• Pay with the Card (with merchants currently accepting crypto).

The private key is stored on the secure EAL6+ chip. Tangem also claims that their firmware is audited by Kudelski Security

Google Play Critical Review

Michael Hutchison
★☆☆☆☆ January 8, 2022
Card does not scan… Do not buy may not work waste of money….

Tangem Developer Portal Security Information

Tangem Developer Portal - About

There are several mechanisms of attestation for the holder to ensure they operate a genuine Tangem card:

  1. Card attestation. During the manufacturing process, special service keys are generated within the card (not to be confused with wallet keys) and the public key of the card is uploaded to the Tangem attestation service back-end. At the time of attestation, the card confirms the ownership of the corresponding private key, and the public key is compared with the one uploaded to the server.

  2. Attestation of wallets. If wallets have already been created on the card, during the attestation process, a special challenge will be sent to the card to verify the possession of the corresponding private keys.

  3. Firmware attestation. The card can access any random segment of its flash memory containing firmware and return its hash. Thus, the holder can make sure that the firmware installed on the card was produced by Tangem as well as that this is exactly the firmware that was checked by the auditor.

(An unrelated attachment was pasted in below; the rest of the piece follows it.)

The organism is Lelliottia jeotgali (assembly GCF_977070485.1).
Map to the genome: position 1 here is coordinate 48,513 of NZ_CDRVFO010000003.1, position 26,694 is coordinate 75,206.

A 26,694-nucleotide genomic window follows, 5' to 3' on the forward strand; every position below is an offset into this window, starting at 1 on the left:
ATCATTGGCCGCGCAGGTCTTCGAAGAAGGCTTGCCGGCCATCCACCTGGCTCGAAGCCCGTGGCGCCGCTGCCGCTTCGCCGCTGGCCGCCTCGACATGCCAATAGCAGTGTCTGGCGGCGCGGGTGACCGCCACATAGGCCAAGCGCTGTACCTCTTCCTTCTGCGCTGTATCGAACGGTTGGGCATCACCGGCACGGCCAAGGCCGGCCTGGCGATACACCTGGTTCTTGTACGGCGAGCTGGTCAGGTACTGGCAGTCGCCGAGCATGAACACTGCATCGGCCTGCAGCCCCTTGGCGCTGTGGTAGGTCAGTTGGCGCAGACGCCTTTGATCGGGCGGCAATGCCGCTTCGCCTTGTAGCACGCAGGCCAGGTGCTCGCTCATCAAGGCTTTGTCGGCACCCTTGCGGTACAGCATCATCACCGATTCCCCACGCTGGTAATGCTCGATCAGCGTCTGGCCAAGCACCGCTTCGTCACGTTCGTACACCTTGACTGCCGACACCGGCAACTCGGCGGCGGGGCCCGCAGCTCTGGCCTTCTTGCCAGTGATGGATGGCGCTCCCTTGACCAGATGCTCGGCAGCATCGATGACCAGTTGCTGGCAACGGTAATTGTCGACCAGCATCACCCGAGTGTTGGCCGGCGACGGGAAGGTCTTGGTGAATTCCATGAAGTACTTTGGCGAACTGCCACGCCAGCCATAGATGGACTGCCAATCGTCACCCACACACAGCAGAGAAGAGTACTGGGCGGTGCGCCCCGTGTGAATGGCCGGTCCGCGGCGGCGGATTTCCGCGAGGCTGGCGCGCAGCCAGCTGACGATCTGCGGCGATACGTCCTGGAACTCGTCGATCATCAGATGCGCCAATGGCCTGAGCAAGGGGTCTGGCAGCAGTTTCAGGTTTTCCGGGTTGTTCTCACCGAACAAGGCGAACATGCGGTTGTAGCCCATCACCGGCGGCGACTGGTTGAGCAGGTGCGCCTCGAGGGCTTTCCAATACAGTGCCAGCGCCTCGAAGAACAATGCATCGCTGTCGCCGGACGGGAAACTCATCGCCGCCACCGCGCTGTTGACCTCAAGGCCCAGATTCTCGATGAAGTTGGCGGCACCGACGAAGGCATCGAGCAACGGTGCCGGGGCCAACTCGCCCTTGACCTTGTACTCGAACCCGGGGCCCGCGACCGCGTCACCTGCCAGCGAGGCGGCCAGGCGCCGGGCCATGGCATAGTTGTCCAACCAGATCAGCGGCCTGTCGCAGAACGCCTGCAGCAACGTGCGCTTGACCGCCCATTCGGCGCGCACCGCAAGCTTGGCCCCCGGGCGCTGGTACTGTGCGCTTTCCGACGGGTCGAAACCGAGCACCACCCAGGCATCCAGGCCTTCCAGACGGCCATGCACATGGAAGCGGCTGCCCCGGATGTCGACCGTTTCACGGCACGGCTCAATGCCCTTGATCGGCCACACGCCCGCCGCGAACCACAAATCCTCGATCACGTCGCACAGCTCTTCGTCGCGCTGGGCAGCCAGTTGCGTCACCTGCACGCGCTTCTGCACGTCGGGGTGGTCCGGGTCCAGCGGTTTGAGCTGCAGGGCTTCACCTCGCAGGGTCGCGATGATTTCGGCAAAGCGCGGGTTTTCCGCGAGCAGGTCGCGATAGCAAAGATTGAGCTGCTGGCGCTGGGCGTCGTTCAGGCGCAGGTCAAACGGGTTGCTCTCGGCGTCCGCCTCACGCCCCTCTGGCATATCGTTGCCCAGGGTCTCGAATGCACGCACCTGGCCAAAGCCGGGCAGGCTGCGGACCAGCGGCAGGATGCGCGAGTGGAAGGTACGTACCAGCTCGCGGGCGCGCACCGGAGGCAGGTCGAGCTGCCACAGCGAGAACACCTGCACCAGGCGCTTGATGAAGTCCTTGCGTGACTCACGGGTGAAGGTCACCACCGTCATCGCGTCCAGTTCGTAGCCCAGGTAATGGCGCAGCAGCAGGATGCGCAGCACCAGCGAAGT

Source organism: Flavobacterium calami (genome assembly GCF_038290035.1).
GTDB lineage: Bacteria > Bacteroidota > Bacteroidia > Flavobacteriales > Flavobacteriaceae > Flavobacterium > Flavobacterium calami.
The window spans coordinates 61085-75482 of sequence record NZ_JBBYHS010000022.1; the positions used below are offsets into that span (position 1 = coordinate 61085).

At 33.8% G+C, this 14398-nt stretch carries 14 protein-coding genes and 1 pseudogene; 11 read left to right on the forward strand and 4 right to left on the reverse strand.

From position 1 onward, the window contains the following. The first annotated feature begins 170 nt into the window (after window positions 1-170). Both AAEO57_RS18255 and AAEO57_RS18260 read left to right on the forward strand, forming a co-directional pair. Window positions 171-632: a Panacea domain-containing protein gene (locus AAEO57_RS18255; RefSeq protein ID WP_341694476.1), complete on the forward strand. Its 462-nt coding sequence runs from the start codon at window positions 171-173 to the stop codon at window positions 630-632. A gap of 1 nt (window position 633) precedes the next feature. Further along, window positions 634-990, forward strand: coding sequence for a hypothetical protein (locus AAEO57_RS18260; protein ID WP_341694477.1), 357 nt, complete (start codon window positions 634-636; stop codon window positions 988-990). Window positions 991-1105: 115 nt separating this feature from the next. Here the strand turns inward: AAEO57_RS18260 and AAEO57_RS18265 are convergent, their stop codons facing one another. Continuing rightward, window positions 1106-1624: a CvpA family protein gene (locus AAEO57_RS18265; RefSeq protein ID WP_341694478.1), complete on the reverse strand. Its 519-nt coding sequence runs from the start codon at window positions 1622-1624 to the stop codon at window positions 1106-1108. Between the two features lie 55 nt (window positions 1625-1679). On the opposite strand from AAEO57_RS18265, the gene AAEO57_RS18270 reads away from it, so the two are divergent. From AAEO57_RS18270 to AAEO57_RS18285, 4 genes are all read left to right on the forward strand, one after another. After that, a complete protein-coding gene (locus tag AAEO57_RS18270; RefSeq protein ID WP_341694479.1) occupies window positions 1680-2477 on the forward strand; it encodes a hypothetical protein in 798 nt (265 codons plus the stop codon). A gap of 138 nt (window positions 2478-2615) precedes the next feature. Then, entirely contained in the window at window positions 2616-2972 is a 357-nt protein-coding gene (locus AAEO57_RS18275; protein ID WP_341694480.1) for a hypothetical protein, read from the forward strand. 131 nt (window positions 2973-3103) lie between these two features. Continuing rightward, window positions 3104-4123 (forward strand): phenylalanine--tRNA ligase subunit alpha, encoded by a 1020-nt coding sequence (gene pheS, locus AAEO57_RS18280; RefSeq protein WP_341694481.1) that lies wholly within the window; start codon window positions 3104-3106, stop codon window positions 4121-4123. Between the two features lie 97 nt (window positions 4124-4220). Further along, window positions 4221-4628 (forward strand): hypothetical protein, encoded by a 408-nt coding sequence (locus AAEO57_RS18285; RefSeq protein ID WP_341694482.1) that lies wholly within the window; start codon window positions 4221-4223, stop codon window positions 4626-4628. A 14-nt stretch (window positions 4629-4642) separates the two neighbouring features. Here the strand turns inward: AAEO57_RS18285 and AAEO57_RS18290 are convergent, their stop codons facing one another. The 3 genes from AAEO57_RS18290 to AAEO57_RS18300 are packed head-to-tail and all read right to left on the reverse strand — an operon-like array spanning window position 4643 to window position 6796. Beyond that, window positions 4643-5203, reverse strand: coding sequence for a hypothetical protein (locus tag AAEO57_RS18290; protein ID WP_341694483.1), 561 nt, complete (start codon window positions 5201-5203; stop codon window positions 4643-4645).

Tangem Developer Portal - Features

A wallet on the card is an Asymmetric Cryptography key pair (public and private key).

Wallet private key is the main secret of the card. It will be generated by the card on the factory or by the user using the Create wallet method. It is never revealed and accessible by the host application via the NFC interface. COS will internally use a wallet private key only during execution of Sign and some attestation commands.

Tangem Card is equipped with a True Random Number Generator that’s used for generating private keys. This approach makes it impossible to generate the same key, as well as the ability to predict the result of the operation.


Like most cryptocurrency cards that use NFC, the Tangem depends on the companion app, Tangem - Crypto wallet .

They claim that transactions are truly hand-to-hand as the Tangem is meant to be physically passed on from one person to another. Depending on the companion app, the receiver must have an NFC enabled Android phone with the Tangem app installed.

We sent out a tweet to clarify with Tangem whether the private key gets generated in the factory or by the user.

They responded:

No, in our B2C products all wallets has to be generated by users. But we have this option for B2B partners and can generate wallets at the factory if needed. But again, not for the Tangem Wallets and Tangem Notes.

The clarification makes a distinction between their business-to-business customers vs their business-to-customer clients.

As a bearer token, the Tangem lacks an input or output interface that could confirm a transaction independent from a companion app when redeeming the funds.